Even­tu­ally, con­trol will be handed back to you, usu­ally when there’s a new coun­try to lib­er­ate – at which point your party of four steps onto the bat­tle­field and any faint hope that the ac­tion might com­pen­sate for the story’s flaws quickly evap­o­rates. It’s an awk­ward hodge­podge, com­bin­ing re­al­time com­bat with Ac­tive Time el­e­ments and the op­tion to pause to launch spe­cial at­tacks or com­mand friendly units. You can guard and roll at the push of a but­ton, but the brief cooldown be­tween at­tacks, along with the canned multi-hit an­i­ma­tion that plays out when you tap X, means it’s wholly un­sat­is­fy­ing as an ac­tion game, like a Mu­sou ti­tle with a slug­gish, halt­ing rhythm. Yet its strate­gic side doesn’t re­ally work ei­ther. If you want to launch a grenade or a vol­ley of ma­chine­gun fire, you’ll have to pause and aim, the de­lay es­sen­tially let­ting you get in a free shot, since op­po­nents will re­main frozen in time. But though grenades are handy for deal­ing with a group of grunts with min­i­mal fuss, and guns for lone en­e­mies in watch­tow­ers, they’re fee­ble against larger ad­ver­saries, so you’ll end up re­ly­ing on your group’s mana-in­fused weapon skills. Here, it’s sim­ply a mat­ter of dis­cov­er­ing a unit’s el­e­men­tal weak­ness and ex­ploit­ing it, switch­ing con­trol to which­ever party mem­ber can deal the most dam­age in the quick­est time. Or, you can sim­ply wade in with your most pow­er­ful fighter and mash the at­tack but­ton, duck­ing out just be­fore a tele­graphed area at­tack is trig­gered, and re­peat­ing un­til it fi­nally drops.

De­spite a range of ways to ap­par­ently in­flu­ence your team­mates’ bat­tle roles, the sui­ci­dally dumb AI will con­stantly blun­der into dan­ger. Half-hearted cover and stealth sys­tems are ren­dered use­less by your al­lies’ gorm­less keen­ness to waltz into open ground. Giv­ing them spe­cific com­mands dur­ing com­bat is long-winded and en­tirely un­nec­es­sary when you can just as­sume di­rect con­trol, though the sol­dier from whom you switched will in­vari­ably opt to stand im­me­di­ately ad­ja­cent to the enemy as it winds up for its most pow­er­ful at­tack. Since re­viv­ing a team­mate is as sim­ple as trot­ting over to where they fell and press­ing a but­ton, the game’s most fear­some an­tag­o­nists don’t so much take thought to beat as time, as you joy­lessly chip away at their an­noy­ingly long health bars.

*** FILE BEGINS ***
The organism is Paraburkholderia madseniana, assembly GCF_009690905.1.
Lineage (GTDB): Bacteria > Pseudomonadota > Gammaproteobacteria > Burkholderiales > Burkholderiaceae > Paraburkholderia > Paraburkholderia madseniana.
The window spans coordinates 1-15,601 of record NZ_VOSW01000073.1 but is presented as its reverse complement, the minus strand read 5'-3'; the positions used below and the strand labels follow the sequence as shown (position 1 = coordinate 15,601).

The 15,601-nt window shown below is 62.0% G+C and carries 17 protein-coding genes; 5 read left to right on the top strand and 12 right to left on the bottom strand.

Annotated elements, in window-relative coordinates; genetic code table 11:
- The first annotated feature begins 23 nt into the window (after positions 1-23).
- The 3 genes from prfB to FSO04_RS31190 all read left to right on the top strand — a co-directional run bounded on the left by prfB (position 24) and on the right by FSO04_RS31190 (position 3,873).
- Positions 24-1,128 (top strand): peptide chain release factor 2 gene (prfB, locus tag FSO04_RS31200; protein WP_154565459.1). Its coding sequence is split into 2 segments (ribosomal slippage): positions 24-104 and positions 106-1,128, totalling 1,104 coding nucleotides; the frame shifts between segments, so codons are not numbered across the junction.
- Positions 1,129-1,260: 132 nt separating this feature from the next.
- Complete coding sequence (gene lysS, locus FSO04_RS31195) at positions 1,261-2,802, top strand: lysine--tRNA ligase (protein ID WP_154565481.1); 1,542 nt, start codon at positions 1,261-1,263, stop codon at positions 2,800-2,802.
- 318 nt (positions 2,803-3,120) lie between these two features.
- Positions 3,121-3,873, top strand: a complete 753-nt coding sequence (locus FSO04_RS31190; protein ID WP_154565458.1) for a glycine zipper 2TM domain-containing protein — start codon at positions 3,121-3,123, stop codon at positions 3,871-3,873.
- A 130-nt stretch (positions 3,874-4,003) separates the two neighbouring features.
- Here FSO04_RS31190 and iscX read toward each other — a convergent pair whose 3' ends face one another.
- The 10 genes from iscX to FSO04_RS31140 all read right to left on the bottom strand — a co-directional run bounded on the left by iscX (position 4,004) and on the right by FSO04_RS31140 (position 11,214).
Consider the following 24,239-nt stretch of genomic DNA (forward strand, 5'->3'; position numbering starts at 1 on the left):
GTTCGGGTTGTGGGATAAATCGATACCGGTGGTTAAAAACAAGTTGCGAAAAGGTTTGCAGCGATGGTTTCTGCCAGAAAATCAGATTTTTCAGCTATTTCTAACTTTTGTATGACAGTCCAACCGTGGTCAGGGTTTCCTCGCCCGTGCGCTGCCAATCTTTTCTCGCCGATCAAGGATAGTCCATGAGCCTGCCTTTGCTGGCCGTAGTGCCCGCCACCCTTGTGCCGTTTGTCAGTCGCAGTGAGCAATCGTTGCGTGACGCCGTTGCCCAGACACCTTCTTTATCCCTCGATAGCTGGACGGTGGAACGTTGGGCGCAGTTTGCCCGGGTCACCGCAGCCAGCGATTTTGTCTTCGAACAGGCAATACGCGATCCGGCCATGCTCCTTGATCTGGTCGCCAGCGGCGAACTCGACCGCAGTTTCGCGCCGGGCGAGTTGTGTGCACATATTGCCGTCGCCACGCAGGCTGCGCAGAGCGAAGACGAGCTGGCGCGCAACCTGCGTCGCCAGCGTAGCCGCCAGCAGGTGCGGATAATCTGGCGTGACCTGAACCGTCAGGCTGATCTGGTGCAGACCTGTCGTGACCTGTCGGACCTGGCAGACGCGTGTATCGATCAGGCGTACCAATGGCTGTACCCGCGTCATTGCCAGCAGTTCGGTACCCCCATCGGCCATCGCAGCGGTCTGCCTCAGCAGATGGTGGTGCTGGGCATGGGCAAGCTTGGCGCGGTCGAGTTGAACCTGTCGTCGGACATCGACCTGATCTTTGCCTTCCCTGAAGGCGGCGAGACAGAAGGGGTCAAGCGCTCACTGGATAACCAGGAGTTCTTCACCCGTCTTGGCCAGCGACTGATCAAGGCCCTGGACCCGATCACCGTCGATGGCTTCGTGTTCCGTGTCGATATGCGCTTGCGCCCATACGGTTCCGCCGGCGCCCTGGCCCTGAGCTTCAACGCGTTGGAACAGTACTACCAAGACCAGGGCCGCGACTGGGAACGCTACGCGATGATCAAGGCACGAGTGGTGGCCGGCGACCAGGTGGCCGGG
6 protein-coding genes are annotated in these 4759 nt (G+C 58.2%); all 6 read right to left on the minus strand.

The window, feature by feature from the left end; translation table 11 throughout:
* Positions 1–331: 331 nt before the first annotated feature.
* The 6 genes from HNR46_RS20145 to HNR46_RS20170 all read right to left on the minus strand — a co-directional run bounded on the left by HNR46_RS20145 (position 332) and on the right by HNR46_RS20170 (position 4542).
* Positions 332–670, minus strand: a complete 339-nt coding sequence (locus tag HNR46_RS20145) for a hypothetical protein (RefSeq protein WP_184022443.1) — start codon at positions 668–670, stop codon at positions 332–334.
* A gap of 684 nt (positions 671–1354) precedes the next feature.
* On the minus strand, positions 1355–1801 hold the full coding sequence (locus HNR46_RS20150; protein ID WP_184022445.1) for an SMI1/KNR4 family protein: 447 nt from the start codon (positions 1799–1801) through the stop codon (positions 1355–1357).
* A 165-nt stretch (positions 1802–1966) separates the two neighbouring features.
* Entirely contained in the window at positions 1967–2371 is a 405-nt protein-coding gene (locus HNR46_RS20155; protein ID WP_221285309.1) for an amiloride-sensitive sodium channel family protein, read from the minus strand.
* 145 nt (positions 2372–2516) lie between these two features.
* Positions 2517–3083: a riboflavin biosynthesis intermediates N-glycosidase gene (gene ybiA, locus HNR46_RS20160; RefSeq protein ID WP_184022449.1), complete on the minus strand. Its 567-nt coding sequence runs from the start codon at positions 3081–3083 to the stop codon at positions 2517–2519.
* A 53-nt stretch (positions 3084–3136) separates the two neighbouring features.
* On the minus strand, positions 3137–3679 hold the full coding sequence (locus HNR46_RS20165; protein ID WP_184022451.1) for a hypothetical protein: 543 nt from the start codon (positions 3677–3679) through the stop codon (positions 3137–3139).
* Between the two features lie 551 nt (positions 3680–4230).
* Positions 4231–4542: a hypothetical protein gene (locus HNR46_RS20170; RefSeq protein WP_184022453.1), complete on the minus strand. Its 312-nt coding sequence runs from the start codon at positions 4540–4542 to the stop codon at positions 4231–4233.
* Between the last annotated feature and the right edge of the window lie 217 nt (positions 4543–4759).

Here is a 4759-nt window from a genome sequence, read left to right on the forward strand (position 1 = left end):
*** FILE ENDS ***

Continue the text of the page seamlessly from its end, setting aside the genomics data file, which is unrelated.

Mean­while, with a struc­ture that de­mands you re­visit ear­lier lev­els to push back the Ruzi forces, your party will gain ex­pe­ri­ence that all but negates the need to fuss over the in­cre­men­tal boosts from gear and weapon up­grades. It’s yet an­other poorly thought-out sys­tem in a game with plenty of ideas but no clue of how to make them co­a­lesce. The re­sult is a tire­some slog that proves the first ca­su­alty of war is not in­no­cence, but brevity. Valkyria De­vo­lu­tion might have been a more hon­est ti­tle.

The words ‘Now Load­ing’ in the bot­tom-right of the screen come to feel like the game’s un­of­fi­cial logo